Overgrown Shrubbery Concerns Residents in Bellevue Neighborhood
A roadway that some people say has been ignored by the city of Macon is leaving neighbors in one Bellevue neighborhood upset.
Peters Street in Macon hasn’t been kept up in years according to residents on Case Street.
“The city cleaned this lot up one time since I've been here, that'd be about fifty years ago," ninety year old Emma Shivers said.
Shivers has been living on Case Street for the last seventy-five years. She built her house back in the sixties. When deciding which way to face her home, the contractor asked her an important question.
"He said do you want to face Peters Street or you want to face Case Street and I said no Lordy, you face me Case Street because Peters Street may not ever be cut," she said.
According to NewsCentral’s media partner, The Telegraph, a spokesperson for the city says Peters Street was one of many streets in the Bellevue neighborhood platted but never built by a developer.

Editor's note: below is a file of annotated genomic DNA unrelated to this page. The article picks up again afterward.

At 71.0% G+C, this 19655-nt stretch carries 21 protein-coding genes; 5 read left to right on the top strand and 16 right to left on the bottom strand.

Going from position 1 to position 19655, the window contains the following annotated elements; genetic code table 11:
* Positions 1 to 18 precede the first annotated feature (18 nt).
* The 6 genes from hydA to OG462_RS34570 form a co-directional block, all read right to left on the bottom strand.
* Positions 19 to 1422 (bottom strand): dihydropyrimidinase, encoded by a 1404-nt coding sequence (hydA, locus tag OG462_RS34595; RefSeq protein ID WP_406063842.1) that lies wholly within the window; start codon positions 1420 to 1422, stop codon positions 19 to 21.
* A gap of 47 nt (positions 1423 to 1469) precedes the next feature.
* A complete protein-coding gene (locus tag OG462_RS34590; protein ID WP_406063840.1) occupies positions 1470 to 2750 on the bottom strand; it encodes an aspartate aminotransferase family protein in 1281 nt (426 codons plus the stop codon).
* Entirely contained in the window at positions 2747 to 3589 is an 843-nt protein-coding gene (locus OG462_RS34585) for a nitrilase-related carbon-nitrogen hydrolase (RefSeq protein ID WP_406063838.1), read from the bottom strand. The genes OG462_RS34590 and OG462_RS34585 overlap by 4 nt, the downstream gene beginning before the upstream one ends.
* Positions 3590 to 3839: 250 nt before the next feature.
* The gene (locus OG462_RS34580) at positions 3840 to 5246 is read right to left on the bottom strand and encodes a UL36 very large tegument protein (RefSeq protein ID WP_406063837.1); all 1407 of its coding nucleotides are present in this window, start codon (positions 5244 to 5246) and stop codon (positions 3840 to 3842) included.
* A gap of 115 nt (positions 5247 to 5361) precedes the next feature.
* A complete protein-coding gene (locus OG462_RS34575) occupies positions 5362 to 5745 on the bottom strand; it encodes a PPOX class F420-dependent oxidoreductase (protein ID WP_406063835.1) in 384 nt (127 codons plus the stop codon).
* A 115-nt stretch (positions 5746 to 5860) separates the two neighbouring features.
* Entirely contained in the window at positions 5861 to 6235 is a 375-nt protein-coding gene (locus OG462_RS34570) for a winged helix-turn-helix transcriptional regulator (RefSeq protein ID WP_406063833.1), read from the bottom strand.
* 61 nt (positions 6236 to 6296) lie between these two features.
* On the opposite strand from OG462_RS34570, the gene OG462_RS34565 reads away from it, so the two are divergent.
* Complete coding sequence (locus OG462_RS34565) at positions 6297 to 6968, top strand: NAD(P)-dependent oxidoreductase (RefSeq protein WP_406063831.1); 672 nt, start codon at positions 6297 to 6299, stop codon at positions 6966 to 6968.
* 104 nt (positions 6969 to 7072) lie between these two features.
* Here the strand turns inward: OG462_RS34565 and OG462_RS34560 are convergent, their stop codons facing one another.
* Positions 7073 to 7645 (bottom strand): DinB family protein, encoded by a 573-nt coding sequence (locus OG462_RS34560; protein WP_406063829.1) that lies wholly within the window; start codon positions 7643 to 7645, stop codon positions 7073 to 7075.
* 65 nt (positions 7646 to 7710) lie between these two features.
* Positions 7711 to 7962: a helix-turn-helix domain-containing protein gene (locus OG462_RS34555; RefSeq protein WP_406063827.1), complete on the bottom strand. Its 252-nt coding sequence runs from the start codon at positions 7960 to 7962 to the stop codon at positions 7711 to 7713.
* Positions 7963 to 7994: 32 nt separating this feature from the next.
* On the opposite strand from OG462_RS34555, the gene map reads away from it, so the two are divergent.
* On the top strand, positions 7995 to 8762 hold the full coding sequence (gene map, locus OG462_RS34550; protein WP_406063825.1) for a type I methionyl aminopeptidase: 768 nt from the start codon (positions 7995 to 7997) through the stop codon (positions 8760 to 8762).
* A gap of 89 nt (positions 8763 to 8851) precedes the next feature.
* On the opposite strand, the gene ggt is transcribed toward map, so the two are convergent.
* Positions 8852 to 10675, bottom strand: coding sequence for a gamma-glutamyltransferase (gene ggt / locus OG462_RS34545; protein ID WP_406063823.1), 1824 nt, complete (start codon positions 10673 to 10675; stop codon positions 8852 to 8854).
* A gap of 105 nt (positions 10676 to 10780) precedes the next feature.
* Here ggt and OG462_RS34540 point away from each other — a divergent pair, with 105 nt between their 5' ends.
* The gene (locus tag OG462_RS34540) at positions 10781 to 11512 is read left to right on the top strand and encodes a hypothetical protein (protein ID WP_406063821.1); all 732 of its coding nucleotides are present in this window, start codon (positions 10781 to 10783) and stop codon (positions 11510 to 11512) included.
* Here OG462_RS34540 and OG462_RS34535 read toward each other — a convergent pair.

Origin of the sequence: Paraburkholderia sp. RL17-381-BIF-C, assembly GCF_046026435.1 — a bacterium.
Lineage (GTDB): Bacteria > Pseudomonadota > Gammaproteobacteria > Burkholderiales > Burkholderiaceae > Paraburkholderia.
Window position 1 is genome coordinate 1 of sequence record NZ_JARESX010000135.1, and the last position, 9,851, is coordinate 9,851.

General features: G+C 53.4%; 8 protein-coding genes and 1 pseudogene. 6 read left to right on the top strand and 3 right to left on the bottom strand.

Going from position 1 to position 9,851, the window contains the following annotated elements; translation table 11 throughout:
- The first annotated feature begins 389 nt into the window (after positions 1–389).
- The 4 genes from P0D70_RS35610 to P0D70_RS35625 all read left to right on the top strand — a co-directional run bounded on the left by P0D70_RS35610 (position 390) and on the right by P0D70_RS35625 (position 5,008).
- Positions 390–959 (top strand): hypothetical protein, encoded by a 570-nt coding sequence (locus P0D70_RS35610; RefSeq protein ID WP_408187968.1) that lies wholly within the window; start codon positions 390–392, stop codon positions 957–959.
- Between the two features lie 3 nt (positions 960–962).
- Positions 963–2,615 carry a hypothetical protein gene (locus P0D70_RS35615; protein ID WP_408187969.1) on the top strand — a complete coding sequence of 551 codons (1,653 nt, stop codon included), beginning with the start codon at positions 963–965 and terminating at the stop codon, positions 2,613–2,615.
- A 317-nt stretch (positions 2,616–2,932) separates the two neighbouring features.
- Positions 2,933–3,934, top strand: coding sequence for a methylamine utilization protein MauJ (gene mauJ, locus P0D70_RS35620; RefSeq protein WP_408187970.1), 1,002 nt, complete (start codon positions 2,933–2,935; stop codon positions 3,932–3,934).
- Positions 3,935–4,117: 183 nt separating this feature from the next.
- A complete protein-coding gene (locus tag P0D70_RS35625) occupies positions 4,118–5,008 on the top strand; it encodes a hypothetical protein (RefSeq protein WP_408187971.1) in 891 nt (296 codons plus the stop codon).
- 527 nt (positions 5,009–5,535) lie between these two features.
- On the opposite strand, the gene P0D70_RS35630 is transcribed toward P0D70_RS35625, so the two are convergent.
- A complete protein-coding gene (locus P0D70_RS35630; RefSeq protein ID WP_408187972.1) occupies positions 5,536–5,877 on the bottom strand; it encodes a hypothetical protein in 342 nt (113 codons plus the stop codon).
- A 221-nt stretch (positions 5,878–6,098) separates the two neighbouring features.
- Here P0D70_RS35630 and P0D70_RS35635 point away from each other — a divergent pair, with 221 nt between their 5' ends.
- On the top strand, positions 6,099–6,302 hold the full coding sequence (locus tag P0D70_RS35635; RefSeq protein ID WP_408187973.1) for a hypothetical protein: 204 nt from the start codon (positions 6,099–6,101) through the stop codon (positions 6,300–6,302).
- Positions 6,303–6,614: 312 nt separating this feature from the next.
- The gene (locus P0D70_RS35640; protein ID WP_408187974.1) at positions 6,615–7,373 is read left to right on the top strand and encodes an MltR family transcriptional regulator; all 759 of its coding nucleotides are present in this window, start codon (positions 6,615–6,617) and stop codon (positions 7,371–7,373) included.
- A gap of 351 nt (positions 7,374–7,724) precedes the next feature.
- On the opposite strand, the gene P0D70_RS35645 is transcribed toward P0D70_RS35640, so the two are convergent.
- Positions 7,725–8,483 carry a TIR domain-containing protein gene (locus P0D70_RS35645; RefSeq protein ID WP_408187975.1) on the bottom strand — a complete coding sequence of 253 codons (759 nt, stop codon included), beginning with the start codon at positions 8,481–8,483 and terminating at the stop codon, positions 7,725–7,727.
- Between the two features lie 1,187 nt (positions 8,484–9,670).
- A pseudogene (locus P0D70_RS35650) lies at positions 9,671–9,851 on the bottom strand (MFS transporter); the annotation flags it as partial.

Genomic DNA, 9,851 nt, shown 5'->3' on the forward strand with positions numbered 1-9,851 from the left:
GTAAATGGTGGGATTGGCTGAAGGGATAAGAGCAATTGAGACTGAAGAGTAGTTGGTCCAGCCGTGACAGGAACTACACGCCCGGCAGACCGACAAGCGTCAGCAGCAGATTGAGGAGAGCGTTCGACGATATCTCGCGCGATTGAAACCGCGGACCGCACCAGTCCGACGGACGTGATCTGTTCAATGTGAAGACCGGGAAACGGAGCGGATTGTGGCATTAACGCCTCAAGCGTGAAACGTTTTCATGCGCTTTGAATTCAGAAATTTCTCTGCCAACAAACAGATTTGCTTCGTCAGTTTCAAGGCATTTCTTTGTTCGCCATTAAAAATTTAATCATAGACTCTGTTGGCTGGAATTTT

Now the overgrown road is considered a "paper street.” People can look at it on a map but can't drive on it. The city doesn't maintain the street either which means can lead to pest problems.
"You have rats and roaches on that property and that's directly adjacent to a property being kept and where people live," President of Bellevue Concerned Citizen Organization Merritt Johnson Jr. said.
Shivers’s granddaughter, Jonee Taylor found one of the pests lurking in the yard one evening. .
“I came home one night and there was a snake in the yard,” she said. “So she (Vivian Taylor) went to call the city to try and find someone to clean it and she couldn't."
Taylor's mom, Vivian Taylor called the boy scouts and made a deal with two of them. For clearing out the debris and shrubbery Taylor agreed to help them financially to attend summer camp. The boy scouts cleared the plot but now Taylor wants to know why city officials won't clear the overgrowth.
"Why they won't come clean it? I mean, I just don't understand why my mom would have to pay out of pocket for someone to clean it."
After the boy scouts were done, they placed all the debris and shrubbery that they cut down or found in the plot on the side of the road. Shivers and her family are hoping that the City of Macon will haul the debris away so this will no longer be one of their concerns.
Shivers says she's asked the city if they'll sell the property to her, but so far received no response.